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Re: svn:mime-type / svn:charset (Was: Re: svn commit: r10100 - trunk/subversion/libsvn_subr)

From: <kfogel_at_collab.net>
Date: 2004-07-03 20:51:59 CEST

Ben Reser <ben@reser.org> writes:
> It was probably a mistake to call the property svn:mime-type. Perhaps
> it would be wise to deprecate that name, while still supporting it, and
> replace it with svn:media-type, which is more accurately how we're using
> it.

While this is good to know, I doubt most people in practice know the
difference between "media type" and "mime type" in this context.

I'd guess that to most people, "media type" is a general phrase that
could even mean something like "Is it on CD-ROM, tape, or floppy?".
On the other hand, many people understand "mime type" to be a kind of
metadata on a string or stream of bits, that tells you how to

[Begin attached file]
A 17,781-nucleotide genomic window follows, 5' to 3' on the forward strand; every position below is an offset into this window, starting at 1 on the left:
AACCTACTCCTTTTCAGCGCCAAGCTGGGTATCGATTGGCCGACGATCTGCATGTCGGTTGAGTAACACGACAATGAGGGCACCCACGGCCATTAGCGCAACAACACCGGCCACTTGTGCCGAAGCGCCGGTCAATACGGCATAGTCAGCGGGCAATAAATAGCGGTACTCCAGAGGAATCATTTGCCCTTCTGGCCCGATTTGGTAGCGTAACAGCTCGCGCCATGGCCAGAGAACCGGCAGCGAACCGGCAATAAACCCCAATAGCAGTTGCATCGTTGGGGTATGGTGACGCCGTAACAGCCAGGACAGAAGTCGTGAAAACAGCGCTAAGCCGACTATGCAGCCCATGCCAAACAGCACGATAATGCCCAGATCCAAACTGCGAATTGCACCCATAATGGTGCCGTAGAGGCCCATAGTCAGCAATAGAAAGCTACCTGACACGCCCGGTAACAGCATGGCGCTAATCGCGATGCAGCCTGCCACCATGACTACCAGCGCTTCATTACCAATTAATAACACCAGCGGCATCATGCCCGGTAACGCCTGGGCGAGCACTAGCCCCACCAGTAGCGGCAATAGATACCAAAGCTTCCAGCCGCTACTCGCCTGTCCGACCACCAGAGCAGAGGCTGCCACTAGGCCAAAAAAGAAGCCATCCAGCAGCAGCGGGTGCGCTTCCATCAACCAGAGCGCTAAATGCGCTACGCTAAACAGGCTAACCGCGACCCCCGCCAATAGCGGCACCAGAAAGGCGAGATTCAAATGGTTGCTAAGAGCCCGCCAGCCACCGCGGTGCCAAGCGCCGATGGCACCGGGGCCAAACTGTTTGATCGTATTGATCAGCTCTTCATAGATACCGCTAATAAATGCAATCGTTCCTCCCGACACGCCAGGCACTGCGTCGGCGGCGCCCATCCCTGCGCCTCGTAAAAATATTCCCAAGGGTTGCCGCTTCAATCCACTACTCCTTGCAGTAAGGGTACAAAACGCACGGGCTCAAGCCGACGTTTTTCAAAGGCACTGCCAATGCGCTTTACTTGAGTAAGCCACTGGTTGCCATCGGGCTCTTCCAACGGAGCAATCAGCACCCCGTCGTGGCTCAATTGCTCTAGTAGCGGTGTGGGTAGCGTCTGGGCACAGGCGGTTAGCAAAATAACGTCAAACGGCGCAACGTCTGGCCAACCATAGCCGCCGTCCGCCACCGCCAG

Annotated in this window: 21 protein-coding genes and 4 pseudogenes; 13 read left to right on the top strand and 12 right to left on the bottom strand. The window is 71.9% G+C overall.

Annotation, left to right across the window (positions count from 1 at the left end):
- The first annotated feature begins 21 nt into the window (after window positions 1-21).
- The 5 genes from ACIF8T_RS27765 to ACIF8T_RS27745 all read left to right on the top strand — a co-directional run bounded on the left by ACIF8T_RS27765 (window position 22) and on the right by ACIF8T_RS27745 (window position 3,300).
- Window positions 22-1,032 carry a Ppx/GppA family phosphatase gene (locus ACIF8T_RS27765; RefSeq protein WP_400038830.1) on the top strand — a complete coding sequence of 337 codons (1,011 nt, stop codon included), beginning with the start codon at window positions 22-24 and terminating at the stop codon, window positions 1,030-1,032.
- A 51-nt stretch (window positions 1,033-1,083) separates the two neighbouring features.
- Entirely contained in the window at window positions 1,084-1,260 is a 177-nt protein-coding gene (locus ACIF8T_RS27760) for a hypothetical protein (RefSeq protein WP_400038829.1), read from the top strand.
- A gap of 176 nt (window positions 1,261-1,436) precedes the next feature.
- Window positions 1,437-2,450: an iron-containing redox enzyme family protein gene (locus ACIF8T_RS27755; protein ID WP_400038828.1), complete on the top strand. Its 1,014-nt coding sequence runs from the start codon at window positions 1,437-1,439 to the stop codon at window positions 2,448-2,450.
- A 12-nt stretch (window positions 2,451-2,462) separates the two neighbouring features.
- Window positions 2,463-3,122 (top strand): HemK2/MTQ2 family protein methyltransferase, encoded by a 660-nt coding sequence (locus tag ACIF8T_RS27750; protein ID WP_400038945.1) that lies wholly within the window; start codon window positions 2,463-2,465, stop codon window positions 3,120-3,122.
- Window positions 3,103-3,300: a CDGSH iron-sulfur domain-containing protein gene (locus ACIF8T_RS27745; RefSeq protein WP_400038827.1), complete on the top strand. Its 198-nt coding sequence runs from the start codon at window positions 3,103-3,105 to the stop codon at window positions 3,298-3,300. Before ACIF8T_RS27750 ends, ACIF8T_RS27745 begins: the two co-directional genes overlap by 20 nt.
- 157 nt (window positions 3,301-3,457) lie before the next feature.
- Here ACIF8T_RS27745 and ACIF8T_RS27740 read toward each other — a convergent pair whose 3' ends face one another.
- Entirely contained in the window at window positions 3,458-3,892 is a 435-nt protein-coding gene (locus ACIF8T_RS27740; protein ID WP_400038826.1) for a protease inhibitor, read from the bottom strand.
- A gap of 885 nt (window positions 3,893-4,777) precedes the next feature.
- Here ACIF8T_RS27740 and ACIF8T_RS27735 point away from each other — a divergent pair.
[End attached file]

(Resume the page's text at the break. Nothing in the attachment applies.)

interpret those bits. This is also a good description of how the
svn:mime-type property is used.

There's this common phenomenon, in which domain experts who are, by
virtue of their expertise, aware of certain subtle distinctions, try
(and fail) to get non-experts to maintain those distinctions. For
example "URL" vs "URI", or "kilobyte" vs "kibibyte", etc.

The reasons the attempts fail are not always the same in every case.
With URL vs URI, it's hard for the experts to explain the distinction
in a way that people can remember. With the "-ibi*" units, the
distinction is easy to explain, but their pronounciation is awkward.

I think 'svn:media-type' versus 'svn:mime-type' might be one of these
cases (very similar to URL vs URI, actually). Sure, for experts,
there may be an important difference between a media type and a mime
type. But most people are familiar with the concept of mime types,
and will instantly understand what the 'svn:mime-type' property is all
about just from seeing its name, whereas far fewer would automatically
understand what 'svn:media-type' is about.

Of course, if the difference between the two things is important in
some real-world way, such that conflating them can cause real trouble,
then it's necessary to enforce the distinction. But I'm not sure
that's the case here.

-Karl

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Received on Sat Jul 3 22:19:28 2004

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